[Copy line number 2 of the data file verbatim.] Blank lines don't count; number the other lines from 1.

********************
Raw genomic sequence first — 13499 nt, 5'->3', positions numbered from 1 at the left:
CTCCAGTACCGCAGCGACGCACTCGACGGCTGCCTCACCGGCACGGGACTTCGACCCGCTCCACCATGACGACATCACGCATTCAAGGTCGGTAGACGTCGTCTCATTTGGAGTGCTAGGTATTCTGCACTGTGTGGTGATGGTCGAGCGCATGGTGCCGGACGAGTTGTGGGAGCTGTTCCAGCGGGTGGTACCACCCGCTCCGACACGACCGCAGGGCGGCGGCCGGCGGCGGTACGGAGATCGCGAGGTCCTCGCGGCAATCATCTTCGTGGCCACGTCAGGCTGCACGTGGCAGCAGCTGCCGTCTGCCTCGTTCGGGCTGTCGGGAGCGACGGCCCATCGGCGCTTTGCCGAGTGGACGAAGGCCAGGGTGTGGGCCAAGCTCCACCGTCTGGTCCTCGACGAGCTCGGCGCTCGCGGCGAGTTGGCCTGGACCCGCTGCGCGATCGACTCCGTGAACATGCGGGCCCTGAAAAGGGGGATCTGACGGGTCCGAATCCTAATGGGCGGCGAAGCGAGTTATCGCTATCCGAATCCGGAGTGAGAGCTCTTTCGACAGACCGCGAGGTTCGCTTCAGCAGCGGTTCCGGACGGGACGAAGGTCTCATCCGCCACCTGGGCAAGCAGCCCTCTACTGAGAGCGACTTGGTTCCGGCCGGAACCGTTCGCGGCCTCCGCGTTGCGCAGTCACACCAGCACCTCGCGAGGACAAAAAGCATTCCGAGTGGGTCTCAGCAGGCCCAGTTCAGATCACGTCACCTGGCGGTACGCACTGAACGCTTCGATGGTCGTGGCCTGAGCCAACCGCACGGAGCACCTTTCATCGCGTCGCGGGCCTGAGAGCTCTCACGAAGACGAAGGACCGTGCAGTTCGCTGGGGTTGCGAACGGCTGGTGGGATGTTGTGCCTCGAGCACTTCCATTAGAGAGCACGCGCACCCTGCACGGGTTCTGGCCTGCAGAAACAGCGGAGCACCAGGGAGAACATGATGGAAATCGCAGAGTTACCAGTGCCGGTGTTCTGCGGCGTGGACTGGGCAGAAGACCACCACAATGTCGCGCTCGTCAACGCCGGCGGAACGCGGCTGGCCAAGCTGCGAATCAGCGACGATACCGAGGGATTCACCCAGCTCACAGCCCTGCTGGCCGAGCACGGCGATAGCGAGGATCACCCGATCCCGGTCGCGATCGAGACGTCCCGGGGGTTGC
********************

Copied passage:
CTCCAGTACCGCAGCGACGCACTCGACGGCTGCCTCACCGGCACGGGACTTCGACCCGCTCCACCATGACGACATCACGCATTCAAGGTCGGTAGACGTCGTCTCATTTGGAGTGCTAGGTATTCTGCACTGTGTGGTGATGGTCGAGCGCATGGTGCCGGACGAGTTGTGGGAGCTGTTCCAGCGGGTGGTACCACCCGCTCCGACACGACCGCAGGGCGGCGGCCGGCGGCGGTACGGAGATCGCGAGGTCCTCGCGGCAATCATCTTCGTGGCCACGTCAGGCTGCACGTGGCAGCAGCTGCCGTCTGCCTCGTTCGGGCTGTCGGGAGCGACGGCCCATCGGCGCTTTGCCGAGTGGACGAAGGCCAGGGTGTGGGCCAAGCTCCACCGTCTGGTCCTCGACGAGCTCGGCGCTCGCGGCGAGTTGGCCTGGACCCGCTGCGCGATCGACTCCGTGAACATGCGGGCCCTGAAAAGGGGGATCTGACGGGTCCGAATCCTAATGGGCGGCGAAGCGAGTTATCGCTATCCGAATCCGGAGTGAGAGCTCTTTCGACAGACCGCGAGGTTCGCTTCAGCAGCGGTTCCGGACGGGACGAAGGTCTCATCCGCCACCTGGGCAAGCAGCCCTCTACTGAGAGCGACTTGGTTCCGGCCGGAACCGTTCGCGGCCTCCGCGTTGCGCAGTCACACCAGCACCTCGCGAGGACAAAAAGCATTCCGAGTGGGTCTCAGCAGGCCCAGTTCAGATCACGTCACCTGGCGGTACGCACTGAACGCTTCGATGGTCGTGGCCTGAGCCAACCGCACGGAGCACCTTTCATCGCGTCGCGGGCCTGAGAGCTCTCACGAAGACGAAGGACCGTGCAGTTCGCTGGGGTTGCGAACGGCTGGTGGGATGTTGTGCCTCGAGCACTTCCATTAGAGAGCACGCGCACCCTGCACGGGTTCTGGCCTGCAGAAACAGCGGAGCACCAGGGAGAACATGATGGAAATCGCAGAGTTACCAGTGCCGGTGTTCTGCGGCGTGGACTGGGCAGAAGACCACCACAATGTCGCGCTCGTCAACGCCGGCGGAACGCGGCTGGCCAAGCTGCGAATCAGCGACGATACCGAGGGATTCACCCAGCTCACAGCCCTGCTGGCCGAGCACGGCGATAGCGAGGATCACCCGATCCCGGTCGCGATCGAGACGTCCCGGGGGTTGC